Edinburgh - France may be overwhelming favourites as they get set for a Six Nations match away to Scotland in Edinburgh on Sunday but the Rugby World Cup finalists remain cautious about their trip to Murrayfield.
France have won 12 of their last 13 encounters against the Scots, with Murrayfield witnessing just one home victory over 'Les Bleus' since 1996.
Philippe Saint-Andre's side were convincing 30-12 winners over Italy first time out although the shockingly late postponement of their second match against Ireland, with a capacity crowd already in the Stade de France, checked their progress and left them having to play matches on four successive weekends.
Scotland, however, are bidding to avoid a fifth straight defeat, a run that includes losses to both England and Wales which have left Andy Robinson's men contemplating yet another battle to avoid the wooden spoon.
But the feeling persists a Scotland team boasting several genuine contenders for places in the British and Irish Lions squad that will tour Australia next year, and that will have teenage full-back Stuart Hogg making his first Test start on Sunday, are not as bad a side as their record would suggest.
Few give the Scots much hope of victory this weekend but flank Imanol Harinordoquy said: "Maybe they frighten us even more offensively than the Irish did defensively. They can move the ball quickly and through several phases, which is hard to defend against."
However, the France star also highlighted Scotland's weaknesses in the first two rounds of the tournament when he added: "But they can lack patience and precision."
France are set to field the same XV and bench that would have featured against Ireland, with lock Yoann Maestri now set to make his first Test start.
By contrast, former England flanker and coach Robinson has rejigged the Scotland side from the one beaten 27-13 by Wales in Cardiff.
In addition to Hogg's inclusion at fullback, Graeme Morrison and John Barclay have been recalled at inside centre and blindside flanker respectively.
Mike Blair starts at scrumhalf, giving Scotland an all Edinburgh line-up in the hinge trio of Nos 8, 9 and 10, with David Denton at the back of the pack and Greig Laidlaw at flyhalf.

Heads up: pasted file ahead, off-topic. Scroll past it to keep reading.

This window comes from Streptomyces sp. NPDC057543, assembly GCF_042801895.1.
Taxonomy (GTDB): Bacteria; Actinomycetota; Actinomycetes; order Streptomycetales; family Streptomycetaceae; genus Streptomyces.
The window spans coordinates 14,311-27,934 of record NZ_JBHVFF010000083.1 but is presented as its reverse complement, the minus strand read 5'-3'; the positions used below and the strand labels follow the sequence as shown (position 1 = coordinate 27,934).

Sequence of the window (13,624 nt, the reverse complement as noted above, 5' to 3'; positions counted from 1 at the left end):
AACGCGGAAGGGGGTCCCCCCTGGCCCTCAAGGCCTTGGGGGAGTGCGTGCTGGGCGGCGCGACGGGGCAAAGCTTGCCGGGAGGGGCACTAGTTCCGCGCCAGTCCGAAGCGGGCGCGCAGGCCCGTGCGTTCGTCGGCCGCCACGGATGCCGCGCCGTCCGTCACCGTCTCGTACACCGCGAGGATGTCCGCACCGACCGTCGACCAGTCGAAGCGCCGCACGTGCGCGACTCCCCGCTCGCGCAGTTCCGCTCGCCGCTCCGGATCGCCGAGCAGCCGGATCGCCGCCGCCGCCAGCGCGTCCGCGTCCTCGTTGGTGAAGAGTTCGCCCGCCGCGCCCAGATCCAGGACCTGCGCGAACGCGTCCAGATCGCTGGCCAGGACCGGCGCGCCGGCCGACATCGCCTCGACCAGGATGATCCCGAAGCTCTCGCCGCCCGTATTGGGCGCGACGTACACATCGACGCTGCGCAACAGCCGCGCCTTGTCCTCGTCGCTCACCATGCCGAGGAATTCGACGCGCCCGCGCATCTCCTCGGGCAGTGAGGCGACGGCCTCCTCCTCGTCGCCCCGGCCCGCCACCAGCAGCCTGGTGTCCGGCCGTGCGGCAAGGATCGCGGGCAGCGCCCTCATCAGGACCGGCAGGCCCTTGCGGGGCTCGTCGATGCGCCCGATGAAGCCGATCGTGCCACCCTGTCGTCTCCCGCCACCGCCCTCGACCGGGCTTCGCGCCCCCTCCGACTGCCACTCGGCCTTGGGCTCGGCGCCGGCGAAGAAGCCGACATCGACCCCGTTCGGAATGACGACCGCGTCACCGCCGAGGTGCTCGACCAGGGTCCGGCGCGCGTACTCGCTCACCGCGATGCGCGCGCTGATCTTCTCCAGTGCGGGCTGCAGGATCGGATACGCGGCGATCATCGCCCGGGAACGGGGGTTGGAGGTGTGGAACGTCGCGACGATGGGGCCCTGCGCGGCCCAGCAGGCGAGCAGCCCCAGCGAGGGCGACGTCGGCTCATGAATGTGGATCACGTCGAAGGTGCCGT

Robinson has also made two positional switches, Sean Lamont moving from inside to outside centre and Rory Lamont from fullback to right wing in the absence of injured flyer Max Evans.
Scotland have paid dearly for individual errors at key moments in recent times, be it falling off tackles in defence or failing to complete potentially try-scoring passes.
Robinson has insisted these mistakes are undermining what is a fundamentally sound strategy of a fast and expansive game.
But if their backs are to avoid being starved of possession on Sunday, Scotland's forwards must front-up against a formidable French pack.
"The forwards have done really well in the last two games, but the French, a lot of their strength is in their set-piece," said Blair, who has replaced long-time rival Chris Cusiter.
"They've got a huge front five, a couple of extra line-out specialists in their back row. Parity is something we're certainly looking for there."
Almost as important as the physical battle up front will be the mental approach of a Scotland team that has become conditioned to defeat, having lost nine of its 12 Six Nations matches under Robinson.
"There have been so many positives to have come out of the first two games, which almost makes things even more frustrating," said Blair.
"The problem is that the negatives we've had have had a big effect on us. Our negatives have resulted in them scoring a try or kicking goals and our positives haven't.
"We've been able to put pressure on, but we haven't been able to make that pressure count. That's a big thing for us - being able to turn that pressure into points."